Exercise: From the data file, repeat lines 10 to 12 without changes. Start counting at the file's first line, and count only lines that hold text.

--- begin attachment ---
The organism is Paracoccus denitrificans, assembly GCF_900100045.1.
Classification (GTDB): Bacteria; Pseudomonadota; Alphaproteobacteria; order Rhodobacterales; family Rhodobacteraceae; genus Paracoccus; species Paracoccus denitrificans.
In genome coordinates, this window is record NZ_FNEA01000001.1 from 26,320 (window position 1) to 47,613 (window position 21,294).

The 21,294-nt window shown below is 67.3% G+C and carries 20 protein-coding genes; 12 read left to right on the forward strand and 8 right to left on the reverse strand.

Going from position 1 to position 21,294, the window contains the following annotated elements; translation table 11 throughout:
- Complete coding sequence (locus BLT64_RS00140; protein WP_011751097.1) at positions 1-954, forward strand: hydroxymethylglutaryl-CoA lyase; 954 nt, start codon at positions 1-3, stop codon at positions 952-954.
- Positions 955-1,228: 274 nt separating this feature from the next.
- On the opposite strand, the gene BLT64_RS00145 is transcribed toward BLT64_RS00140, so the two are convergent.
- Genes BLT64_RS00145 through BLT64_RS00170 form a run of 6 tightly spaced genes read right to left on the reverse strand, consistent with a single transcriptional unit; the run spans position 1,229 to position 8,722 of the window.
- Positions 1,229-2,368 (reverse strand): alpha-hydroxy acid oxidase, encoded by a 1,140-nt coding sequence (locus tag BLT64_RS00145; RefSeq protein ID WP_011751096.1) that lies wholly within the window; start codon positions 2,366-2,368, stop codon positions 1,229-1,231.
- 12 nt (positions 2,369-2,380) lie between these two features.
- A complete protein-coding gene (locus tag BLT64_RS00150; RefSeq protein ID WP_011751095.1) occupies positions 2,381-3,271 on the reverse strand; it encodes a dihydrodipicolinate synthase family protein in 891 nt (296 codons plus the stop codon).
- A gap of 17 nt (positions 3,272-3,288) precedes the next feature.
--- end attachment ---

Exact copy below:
- Positions 1,229-2,368 (reverse strand): alpha-hydroxy acid oxidase, encoded by a 1,140-nt coding sequence (locus tag BLT64_RS00145; RefSeq protein ID WP_011751096.1) that lies wholly within the window; start codon positions 2,366-2,368, stop codon positions 1,229-1,231.
- 12 nt (positions 2,369-2,380) lie between these two features.
- A complete protein-coding gene (locus tag BLT64_RS00150; RefSeq protein ID WP_011751095.1) occupies positions 2,381-3,271 on the reverse strand; it encodes a dihydrodipicolinate synthase family protein in 891 nt (296 codons plus the stop codon).